The docker commands are as follows (you may need sudo for docker run):

docker run -v $(pwd):/srv/jekyll jekyll/jekyll:$JEKYLL_VERSION jekyll new .

Note I will be using Jekyll 3.8 throughout, so anytime you see this change it to the version you are working with.

This does the following:

  1. Mounts our current host directory2 ($(pwd)) to the container’s /srv/jekyll (the docker image has specific priveleges to run jekyll commands in this location). Anything created by the container in /srv/jekyll will show up in our host’s current directory, which should be our blog’s project directory
  2. Uses the jekyll/jekyll:3.8 image to initialize a jekyll site in /srv/jekyll, which will also appear in our current host directory (see #1). This consists of the bare bones files that Jekyll needs to build a site, notably a Gemfile, _config.yml and a Markdown entry under the _posts directory. If you look closely there is also a hidden .gitignore file created.

The directory structure should now be

├── 404.html
├── about.markdown
├── _config.yml
├── Gemfile
├── index.markdown
├── _posts
    └── 2020-04-18-welcome-to-jekyll.markdown

We actually don’t have a site yet, we just have the source files that jekyll will build one with. Let’s do that now in docker.

docker run -it -p 4000:4000 -v $(pwd):/srv/jekyll jekyll/jekyll:$JEKYLL_VERSION jekyll serve

We have added the -it command to run it interactively and the -p command to forward port 4000 on the container to port 4000 on the host. Navigate to http://localhost:4000 to see the website. The directory should now have a new directory _site in addition to the source files which are left untouched.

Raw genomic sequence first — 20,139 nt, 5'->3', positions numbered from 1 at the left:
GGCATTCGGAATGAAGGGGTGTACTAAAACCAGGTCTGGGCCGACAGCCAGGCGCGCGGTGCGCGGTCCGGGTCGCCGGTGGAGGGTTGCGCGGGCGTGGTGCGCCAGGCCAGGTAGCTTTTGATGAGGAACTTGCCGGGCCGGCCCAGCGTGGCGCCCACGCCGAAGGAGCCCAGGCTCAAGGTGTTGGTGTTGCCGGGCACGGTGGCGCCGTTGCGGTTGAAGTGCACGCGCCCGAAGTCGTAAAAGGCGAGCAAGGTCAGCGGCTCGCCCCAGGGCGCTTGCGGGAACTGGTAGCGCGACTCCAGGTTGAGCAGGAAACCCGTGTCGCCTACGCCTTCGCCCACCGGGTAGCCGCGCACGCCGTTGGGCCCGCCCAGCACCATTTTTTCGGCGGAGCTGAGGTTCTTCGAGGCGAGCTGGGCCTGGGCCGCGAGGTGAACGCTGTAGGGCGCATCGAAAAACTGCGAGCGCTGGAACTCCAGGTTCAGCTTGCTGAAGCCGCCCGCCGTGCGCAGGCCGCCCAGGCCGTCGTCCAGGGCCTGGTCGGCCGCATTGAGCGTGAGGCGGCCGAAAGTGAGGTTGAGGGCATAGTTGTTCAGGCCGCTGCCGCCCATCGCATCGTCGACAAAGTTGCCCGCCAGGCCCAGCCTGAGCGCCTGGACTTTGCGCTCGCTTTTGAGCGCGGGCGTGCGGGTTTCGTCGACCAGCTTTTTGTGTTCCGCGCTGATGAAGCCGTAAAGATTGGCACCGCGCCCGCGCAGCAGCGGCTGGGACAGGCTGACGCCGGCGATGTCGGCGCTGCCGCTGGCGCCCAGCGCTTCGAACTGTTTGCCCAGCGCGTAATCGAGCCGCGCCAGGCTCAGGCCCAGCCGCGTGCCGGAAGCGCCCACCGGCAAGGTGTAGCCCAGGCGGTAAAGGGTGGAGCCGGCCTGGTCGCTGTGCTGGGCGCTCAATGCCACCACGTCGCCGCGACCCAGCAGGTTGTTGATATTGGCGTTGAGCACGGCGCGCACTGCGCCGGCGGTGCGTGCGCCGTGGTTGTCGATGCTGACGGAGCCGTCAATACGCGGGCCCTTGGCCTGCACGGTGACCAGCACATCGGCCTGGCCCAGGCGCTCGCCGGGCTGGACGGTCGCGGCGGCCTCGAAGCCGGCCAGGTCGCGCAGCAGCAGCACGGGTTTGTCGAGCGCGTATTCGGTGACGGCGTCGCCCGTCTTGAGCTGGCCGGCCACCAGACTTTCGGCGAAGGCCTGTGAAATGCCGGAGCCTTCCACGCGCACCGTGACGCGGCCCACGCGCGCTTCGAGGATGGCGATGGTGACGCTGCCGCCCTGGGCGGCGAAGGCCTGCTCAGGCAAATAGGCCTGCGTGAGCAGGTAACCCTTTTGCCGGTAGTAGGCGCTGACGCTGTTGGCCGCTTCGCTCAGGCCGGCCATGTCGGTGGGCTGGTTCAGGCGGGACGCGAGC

├── 404.html
├── about
│   └── index.html
├── assets
│   ├── main.css
│   ├──
│   └── minima-social-icons.svg
├── feed.xml
├── index.html
└── jekyll
    └── update
        └── 2020
            └── 04
                └── 19
                    └── welcome-to-jekyll.html

A Gemfile.lock file will also have been created in the root directory. This is a list of all of the gems installed by Bundler at run time, including the exact versions and any dependencies not declared in the Gemfile. Note that both the Gemfile and the Gemfile.lock should both be checked in to our GitHub repo.

You can see that all the static files needed for displaying a website are under _site and the rest of the source files are unchanged. In fact Jekyll will copy any of the source files into the _site directory unless they are excluded in the configuration file (Gemfiles, Markdown, and files beginning with _ or . are excluded by default). Further, if any files have YAML front matter, these files will be “processed” by Jekyll.